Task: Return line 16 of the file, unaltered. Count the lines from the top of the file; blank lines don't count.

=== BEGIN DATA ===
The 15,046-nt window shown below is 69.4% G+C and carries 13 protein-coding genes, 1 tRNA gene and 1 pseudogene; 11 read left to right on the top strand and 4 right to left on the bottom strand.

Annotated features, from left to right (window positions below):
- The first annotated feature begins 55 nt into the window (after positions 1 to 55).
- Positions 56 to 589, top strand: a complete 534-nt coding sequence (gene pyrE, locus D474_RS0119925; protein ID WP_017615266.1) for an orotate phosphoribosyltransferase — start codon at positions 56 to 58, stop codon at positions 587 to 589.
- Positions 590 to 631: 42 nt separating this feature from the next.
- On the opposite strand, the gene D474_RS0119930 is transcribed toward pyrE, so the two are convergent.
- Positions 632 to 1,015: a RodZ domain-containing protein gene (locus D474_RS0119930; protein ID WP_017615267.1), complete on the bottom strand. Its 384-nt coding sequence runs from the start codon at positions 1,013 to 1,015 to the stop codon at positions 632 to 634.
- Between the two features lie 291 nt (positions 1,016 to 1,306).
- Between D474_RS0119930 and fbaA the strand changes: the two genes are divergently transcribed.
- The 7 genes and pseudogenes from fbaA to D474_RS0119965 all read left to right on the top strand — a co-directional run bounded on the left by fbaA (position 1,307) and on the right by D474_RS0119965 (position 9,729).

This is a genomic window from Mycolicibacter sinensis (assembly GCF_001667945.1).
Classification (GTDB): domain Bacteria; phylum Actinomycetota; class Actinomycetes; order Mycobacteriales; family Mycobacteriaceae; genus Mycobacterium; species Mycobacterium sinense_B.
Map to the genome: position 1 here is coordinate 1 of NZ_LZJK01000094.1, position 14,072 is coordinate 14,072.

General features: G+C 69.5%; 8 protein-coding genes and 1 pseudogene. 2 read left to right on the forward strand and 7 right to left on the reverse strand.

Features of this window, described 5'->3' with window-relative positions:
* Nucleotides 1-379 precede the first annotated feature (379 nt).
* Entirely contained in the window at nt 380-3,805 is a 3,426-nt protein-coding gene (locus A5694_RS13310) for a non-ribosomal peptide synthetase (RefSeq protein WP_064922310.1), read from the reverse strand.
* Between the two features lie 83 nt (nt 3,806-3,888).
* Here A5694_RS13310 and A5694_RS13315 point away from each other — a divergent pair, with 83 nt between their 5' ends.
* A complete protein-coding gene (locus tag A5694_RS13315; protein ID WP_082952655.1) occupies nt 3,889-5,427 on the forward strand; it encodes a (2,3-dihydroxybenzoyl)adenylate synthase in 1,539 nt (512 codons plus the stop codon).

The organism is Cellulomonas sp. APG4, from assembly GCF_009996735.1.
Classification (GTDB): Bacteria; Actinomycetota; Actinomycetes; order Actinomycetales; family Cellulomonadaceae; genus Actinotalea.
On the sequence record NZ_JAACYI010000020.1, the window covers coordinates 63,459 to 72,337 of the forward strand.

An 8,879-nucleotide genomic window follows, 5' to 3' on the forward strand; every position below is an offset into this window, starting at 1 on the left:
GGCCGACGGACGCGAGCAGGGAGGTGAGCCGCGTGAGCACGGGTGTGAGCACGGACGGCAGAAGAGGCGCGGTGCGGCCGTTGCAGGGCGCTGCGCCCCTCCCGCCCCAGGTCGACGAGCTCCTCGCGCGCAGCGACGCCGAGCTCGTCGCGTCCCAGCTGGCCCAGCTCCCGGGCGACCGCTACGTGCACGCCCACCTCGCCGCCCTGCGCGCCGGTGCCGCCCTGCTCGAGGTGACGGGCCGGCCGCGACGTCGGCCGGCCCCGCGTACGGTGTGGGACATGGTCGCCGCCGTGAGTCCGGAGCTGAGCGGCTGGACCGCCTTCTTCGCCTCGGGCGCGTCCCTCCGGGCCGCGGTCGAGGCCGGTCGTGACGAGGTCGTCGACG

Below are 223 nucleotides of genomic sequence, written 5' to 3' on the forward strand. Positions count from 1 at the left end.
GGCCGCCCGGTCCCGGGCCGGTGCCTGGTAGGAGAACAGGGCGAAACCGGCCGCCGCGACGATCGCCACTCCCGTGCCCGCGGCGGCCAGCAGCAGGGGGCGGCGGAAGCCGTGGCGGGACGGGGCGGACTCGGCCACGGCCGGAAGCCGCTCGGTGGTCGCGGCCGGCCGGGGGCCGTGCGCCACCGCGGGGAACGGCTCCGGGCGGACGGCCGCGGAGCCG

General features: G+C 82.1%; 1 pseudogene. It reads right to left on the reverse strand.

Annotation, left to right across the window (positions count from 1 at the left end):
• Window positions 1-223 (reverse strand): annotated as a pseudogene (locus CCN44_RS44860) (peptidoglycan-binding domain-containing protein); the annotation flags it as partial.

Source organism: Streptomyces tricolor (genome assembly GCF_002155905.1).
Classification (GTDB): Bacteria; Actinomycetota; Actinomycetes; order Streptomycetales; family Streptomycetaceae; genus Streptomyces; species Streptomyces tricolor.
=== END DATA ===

* Nucleotides 1-379 precede the first annotated feature (379 nt).